Film and Television Features

Gun Crazy (1950)

Never mind the HUAC, Dalton Trumbo made some of his best films while being blacklisted. His recent biopic may have some inaccuracies and composite characters, but what it gets right is the depiction of that long period when he made ends meet writing low-budget movies for the King Brothers, either using false names or by having fellow writers fronting for him. This stratagem made fine movies like Gun Crazy possible. Its script was fronted by Millard Kaufman, who shared the spurious writing credit with MacKinlay Kantor, whose original story first appeared in the Saturday Evening Post. Now Kantor, a highly-regarded novelist, never wrote screenplays; he only allowed the use of his name on this occasion to help Trumbo, never receiving a red cent for his good deed, his salary going to the blacklisted writer, who was about to serve eleven months in a federal prison. Therefore, the film's structure, character development, and dialogue belong sorely to Trumbo.

Kantor and Trumbo were opposites. While Kantor's stories focused on men at war and veterans, Trumbo was a staunch pacifist, yet both men's sensitivities were suitably matched on Gun Crazy. The film is a perfect example of the film noir genre, with a conflicted main character, a femme fatale, some undisguised eroticism, and a jaundiced view of human nature. Thematically, Trumbo recognises that Kantor's key issue is America's obsession with firearms, and instead of eschewing it for the sake of violence and cheap thrills as any mediocre writer would do, he latches on to it and fleshes it out. This was actually known terrain for Trumbo, whose first novel, 1938's Johnny Got His Gun, dealt with the human cost of war, his prose condemning the guns-and-glory fever hidden in every call to arms.

Is there a connection between guns and sex? The film keeps you guessing from the start. Bart Tate's (John Dall) obsession with guns verges on fetishism, leading him to burglary. After four years in reform school and a stint in the Army, Bart seems to have found his bearings. Out with old friends, he meets Laurie Star (Peggy Cummins), a beautiful carnival sharp-shooter. Laurie's skills and looks have an instant magnetic pull on Bart, who takes on a marksmanship challenge at the end of her show. During the contest, there is an intense physical awareness of each other. Captivated by her, Bart accepts without hesitation a job offer from the carnival's owner, unaware of Laurie's relationship with him. Laurie has no qualms about leading both men on, but the love triangle still comes to a head. Laurie and Bart lose their jobs and take to the street.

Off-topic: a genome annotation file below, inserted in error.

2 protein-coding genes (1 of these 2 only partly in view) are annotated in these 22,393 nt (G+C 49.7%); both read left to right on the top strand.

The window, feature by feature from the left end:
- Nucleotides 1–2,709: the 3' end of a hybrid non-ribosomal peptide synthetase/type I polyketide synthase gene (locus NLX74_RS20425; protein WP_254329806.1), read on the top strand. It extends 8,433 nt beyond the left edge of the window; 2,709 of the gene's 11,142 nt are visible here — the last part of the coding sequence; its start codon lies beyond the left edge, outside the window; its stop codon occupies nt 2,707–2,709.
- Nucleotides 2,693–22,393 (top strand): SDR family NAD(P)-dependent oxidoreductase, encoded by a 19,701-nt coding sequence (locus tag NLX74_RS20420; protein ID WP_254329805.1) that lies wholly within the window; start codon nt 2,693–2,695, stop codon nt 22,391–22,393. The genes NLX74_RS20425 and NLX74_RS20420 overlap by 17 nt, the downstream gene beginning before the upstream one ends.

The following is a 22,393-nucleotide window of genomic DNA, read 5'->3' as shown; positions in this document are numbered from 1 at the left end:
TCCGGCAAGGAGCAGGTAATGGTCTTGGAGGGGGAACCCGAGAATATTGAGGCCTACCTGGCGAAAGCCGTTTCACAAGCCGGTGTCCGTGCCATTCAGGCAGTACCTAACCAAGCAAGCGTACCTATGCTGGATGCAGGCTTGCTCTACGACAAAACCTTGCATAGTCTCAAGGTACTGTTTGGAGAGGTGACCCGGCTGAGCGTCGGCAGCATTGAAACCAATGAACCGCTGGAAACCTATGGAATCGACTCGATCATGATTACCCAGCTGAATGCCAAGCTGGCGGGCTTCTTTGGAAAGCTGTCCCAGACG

"I told you I was no good," Laurie tells Bart at some point in the story, when she relaxes enough around him to throw her cards on the table. By then, she knows that her hold on Bart is strong. She has become his new obsession, and he's willing to do anything to get her to stay with him. Though Bart is basically a non-violent man, he willingly becomes her partner in crime. They start with small hold ups, but their crime spree escalates to bank jobs, which puts them in the most-wanted list. Bart abhors violence but Laurie is strangely aroused by it, the thrills and danger cementing her attraction to him. She has killed before and has no concerns about killing again. During their robbery of a payroll office, the frightful psychopath within her is revealed. When the police finally catch up with them and get them surrounded in the wilderness, Bart will find himself confronting her savagery.

Director Joseph H. Lewis never made the A-list of directors, but he had the skills to become one. Though most of his movies were westerns, he's better known for Gun Crazy and The Big Combo, which are the epitome of the noir genre. He started his career in films as an editor, which explains his superb sense of pace and dynamic transitions between scenes. His most famous scene, however, has no cuts. It consists of a long take where the camera has been placed over the backseat of a stolen car. We follow Bart and Laurie, in cowboy getups, as they ride into a small town, look for the bank, park by its entrance, and step out. The mundane scene suddenly gains tension: Laurie distracts the guard with her charms while Bart robs the bank. When he bolts out with the money, she strikes the guard, then they dash inside the car and speed off.

Another exceptional element of Lewis' style is his handling of actors. Trumbo's script gave him some layers of context that inform the acting choices. The core of Bart and Laurie's relationship is sex, and Lewis didn't tone it down in fear of sensors. It wasn't exploited either. Rather, the strong sexual attraction is only the first stage of the doomed relationship, whose dynamics keep changing over the span of the movie.

Over the years, Gun Crazy has gone from cult film to genuine classic. I'm sure none of its makers thought they were making a great work of art, considering this was an age when the life of a film ended with its theatrical showing. One thing evident is that Trumbo never did hack work; the quality of his writing is there in every scene and line of dialogue, even if his name isn't credited. It would be decades before the true authorship of its script would be revealed, just a few years before the film was set for inclusion in the National Film Registry. If there's a lesson to be learned here is that a good film, properly preserved, will still find sympathetic audiences today. People don't have to know the full story behind Gun Crazy to appreciate it.